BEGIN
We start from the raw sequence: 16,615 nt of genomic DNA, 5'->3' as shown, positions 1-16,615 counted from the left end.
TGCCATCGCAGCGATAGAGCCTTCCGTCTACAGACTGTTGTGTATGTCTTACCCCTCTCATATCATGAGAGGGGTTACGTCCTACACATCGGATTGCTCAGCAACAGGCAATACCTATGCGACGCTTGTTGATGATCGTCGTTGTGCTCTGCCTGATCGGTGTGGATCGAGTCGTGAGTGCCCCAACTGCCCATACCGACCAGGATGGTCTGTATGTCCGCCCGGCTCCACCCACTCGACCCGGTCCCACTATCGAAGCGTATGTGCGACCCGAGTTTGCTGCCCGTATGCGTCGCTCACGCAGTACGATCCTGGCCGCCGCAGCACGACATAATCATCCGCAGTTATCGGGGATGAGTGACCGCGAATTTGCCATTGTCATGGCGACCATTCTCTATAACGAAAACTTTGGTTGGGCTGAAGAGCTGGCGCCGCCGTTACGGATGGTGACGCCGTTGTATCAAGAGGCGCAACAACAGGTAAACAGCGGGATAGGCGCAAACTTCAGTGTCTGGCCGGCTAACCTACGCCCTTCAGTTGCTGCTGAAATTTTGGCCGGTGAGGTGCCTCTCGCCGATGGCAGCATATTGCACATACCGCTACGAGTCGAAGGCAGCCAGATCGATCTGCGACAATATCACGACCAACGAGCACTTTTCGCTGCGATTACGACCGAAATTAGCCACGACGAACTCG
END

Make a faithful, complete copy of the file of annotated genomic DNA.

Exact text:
We start from the raw sequence: 16,615 nt of genomic DNA, 5'->3' as shown, positions 1-16,615 counted from the left end.
TGCCATCGCAGCGATAGAGCCTTCCGTCTACAGACTGTTGTGTATGTCTTACCCCTCTCATATCATGAGAGGGGTTACGTCCTACACATCGGATTGCTCAGCAACAGGCAATACCTATGCGACGCTTGTTGATGATCGTCGTTGTGCTCTGCCTGATCGGTGTGGATCGAGTCGTGAGTGCCCCAACTGCCCATACCGACCAGGATGGTCTGTATGTCCGCCCGGCTCCACCCACTCGACCCGGTCCCACTATCGAAGCGTATGTGCGACCCGAGTTTGCTGCCCGTATGCGTCGCTCACGCAGTACGATCCTGGCCGCCGCAGCACGACATAATCATCCGCAGTTATCGGGGATGAGTGACCGCGAATTTGCCATTGTCATGGCGACCATTCTCTATAACGAAAACTTTGGTTGGGCTGAAGAGCTGGCGCCGCCGTTACGGATGGTGACGCCGTTGTATCAAGAGGCGCAACAACAGGTAAACAGCGGGATAGGCGCAAACTTCAGTGTCTGGCCGGCTAACCTACGCCCTTCAGTTGCTGCTGAAATTTTGGCCGGTGAGGTGCCTCTCGCCGATGGCAGCATATTGCACATACCGCTACGAGTCGAAGGCAGCCAGATCGATCTGCGACAATATCACGACCAACGAGCACTTTTCGCTGCGATTACGACCGAAATTAGCCACGACGAACTCG